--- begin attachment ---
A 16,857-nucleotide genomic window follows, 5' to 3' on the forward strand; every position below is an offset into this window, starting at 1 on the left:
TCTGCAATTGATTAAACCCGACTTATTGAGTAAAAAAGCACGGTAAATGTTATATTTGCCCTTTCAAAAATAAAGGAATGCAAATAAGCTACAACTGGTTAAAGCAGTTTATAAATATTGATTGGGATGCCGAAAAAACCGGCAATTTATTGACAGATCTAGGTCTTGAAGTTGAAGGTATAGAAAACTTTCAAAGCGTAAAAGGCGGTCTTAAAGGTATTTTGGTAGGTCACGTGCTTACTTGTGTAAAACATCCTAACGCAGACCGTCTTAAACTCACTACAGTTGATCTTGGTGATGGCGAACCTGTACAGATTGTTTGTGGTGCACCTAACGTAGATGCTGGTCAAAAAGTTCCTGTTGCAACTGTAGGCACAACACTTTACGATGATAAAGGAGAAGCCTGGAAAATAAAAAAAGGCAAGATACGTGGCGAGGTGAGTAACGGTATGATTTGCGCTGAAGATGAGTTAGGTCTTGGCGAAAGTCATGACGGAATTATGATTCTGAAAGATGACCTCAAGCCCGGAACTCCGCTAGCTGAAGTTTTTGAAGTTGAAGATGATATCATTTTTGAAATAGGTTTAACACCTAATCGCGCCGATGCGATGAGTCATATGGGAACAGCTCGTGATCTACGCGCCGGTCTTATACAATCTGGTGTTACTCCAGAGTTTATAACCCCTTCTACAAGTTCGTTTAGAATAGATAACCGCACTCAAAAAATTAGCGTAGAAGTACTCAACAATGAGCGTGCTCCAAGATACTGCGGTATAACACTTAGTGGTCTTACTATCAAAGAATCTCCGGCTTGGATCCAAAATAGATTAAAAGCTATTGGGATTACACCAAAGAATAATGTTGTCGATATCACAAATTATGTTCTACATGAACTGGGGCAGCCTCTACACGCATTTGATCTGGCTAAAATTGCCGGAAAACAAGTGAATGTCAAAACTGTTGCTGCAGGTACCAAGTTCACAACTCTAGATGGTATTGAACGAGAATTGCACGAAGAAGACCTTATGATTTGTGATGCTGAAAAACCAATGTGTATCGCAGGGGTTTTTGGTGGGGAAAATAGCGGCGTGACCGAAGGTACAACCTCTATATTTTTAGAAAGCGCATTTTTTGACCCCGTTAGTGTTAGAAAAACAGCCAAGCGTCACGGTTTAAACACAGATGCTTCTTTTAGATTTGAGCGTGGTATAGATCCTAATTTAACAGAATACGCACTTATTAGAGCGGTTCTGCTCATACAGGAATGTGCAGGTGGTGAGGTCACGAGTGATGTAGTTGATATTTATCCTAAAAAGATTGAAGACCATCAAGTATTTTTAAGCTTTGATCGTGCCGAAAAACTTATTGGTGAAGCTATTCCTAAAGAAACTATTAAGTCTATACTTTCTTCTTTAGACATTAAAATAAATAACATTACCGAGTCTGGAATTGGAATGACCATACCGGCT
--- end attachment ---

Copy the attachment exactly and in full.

A 16,857-nucleotide genomic window follows, 5' to 3' on the forward strand; every position below is an offset into this window, starting at 1 on the left:
TCTGCAATTGATTAAACCCGACTTATTGAGTAAAAAAGCACGGTAAATGTTATATTTGCCCTTTCAAAAATAAAGGAATGCAAATAAGCTACAACTGGTTAAAGCAGTTTATAAATATTGATTGGGATGCCGAAAAAACCGGCAATTTATTGACAGATCTAGGTCTTGAAGTTGAAGGTATAGAAAACTTTCAAAGCGTAAAAGGCGGTCTTAAAGGTATTTTGGTAGGTCACGTGCTTACTTGTGTAAAACATCCTAACGCAGACCGTCTTAAACTCACTACAGTTGATCTTGGTGATGGCGAACCTGTACAGATTGTTTGTGGTGCACCTAACGTAGATGCTGGTCAAAAAGTTCCTGTTGCAACTGTAGGCACAACACTTTACGATGATAAAGGAGAAGCCTGGAAAATAAAAAAAGGCAAGATACGTGGCGAGGTGAGTAACGGTATGATTTGCGCTGAAGATGAGTTAGGTCTTGGCGAAAGTCATGACGGAATTATGATTCTGAAAGATGACCTCAAGCCCGGAACTCCGCTAGCTGAAGTTTTTGAAGTTGAAGATGATATCATTTTTGAAATAGGTTTAACACCTAATCGCGCCGATGCGATGAGTCATATGGGAACAGCTCGTGATCTACGCGCCGGTCTTATACAATCTGGTGTTACTCCAGAGTTTATAACCCCTTCTACAAGTTCGTTTAGAATAGATAACCGCACTCAAAAAATTAGCGTAGAAGTACTCAACAATGAGCGTGCTCCAAGATACTGCGGTATAACACTTAGTGGTCTTACTATCAAAGAATCTCCGGCTTGGATCCAAAATAGATTAAAAGCTATTGGGATTACACCAAAGAATAATGTTGTCGATATCACAAATTATGTTCTACATGAACTGGGGCAGCCTCTACACGCATTTGATCTGGCTAAAATTGCCGGAAAACAAGTGAATGTCAAAACTGTTGCTGCAGGTACCAAGTTCACAACTCTAGATGGTATTGAACGAGAATTGCACGAAGAAGACCTTATGATTTGTGATGCTGAAAAACCAATGTGTATCGCAGGGGTTTTTGGTGGGGAAAATAGCGGCGTGACCGAAGGTACAACCTCTATATTTTTAGAAAGCGCATTTTTTGACCCCGTTAGTGTTAGAAAAACAGCCAAGCGTCACGGTTTAAACACAGATGCTTCTTTTAGATTTGAGCGTGGTATAGATCCTAATTTAACAGAATACGCACTTATTAGAGCGGTTCTGCTCATACAGGAATGTGCAGGTGGTGAGGTCACGAGTGATGTAGTTGATATTTATCCTAAAAAGATTGAAGACCATCAAGTATTTTTAAGCTTTGATCGTGCCGAAAAACTTATTGGTGAAGCTATTCCTAAAGAAACTATTAAGTCTATACTTTCTTCTTTAGACATTAAAATAAATAACATTACCGAGTCTGGAATTGGAATGACCATACCGGCT